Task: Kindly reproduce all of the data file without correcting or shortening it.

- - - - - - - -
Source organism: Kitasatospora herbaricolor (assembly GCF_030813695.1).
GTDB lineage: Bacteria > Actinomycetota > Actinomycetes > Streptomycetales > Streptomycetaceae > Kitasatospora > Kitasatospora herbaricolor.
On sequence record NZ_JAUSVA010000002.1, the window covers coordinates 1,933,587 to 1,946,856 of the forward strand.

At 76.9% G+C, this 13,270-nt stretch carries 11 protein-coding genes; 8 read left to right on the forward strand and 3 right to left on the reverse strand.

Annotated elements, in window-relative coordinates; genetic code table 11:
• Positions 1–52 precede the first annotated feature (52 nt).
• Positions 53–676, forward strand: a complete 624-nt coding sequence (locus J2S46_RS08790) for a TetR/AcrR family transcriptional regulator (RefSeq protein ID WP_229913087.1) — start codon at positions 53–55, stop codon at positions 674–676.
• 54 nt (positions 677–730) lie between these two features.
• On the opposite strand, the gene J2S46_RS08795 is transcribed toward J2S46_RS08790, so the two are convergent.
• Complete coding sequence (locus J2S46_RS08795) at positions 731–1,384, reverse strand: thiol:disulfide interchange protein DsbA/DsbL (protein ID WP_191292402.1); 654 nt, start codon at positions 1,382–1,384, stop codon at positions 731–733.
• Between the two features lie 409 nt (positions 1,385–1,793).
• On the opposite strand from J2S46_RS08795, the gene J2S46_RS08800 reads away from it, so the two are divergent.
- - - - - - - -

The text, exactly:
Source organism: Kitasatospora herbaricolor (assembly GCF_030813695.1).
GTDB lineage: Bacteria > Actinomycetota > Actinomycetes > Streptomycetales > Streptomycetaceae > Kitasatospora > Kitasatospora herbaricolor.
On sequence record NZ_JAUSVA010000002.1, the window covers coordinates 1,933,587 to 1,946,856 of the forward strand.

At 76.9% G+C, this 13,270-nt stretch carries 11 protein-coding genes; 8 read left to right on the forward strand and 3 right to left on the reverse strand.

Annotated elements, in window-relative coordinates; genetic code table 11:
• Positions 1–52 precede the first annotated feature (52 nt).
• Positions 53–676, forward strand: a complete 624-nt coding sequence (locus J2S46_RS08790) for a TetR/AcrR family transcriptional regulator (RefSeq protein ID WP_229913087.1) — start codon at positions 53–55, stop codon at positions 674–676.
• 54 nt (positions 677–730) lie between these two features.
• On the opposite strand, the gene J2S46_RS08795 is transcribed toward J2S46_RS08790, so the two are convergent.
• Complete coding sequence (locus J2S46_RS08795) at positions 731–1,384, reverse strand: thiol:disulfide interchange protein DsbA/DsbL (protein ID WP_191292402.1); 654 nt, start codon at positions 1,382–1,384, stop codon at positions 731–733.
• Between the two features lie 409 nt (positions 1,385–1,793).
• On the opposite strand from J2S46_RS08795, the gene J2S46_RS08800 reads away from it, so the two are divergent.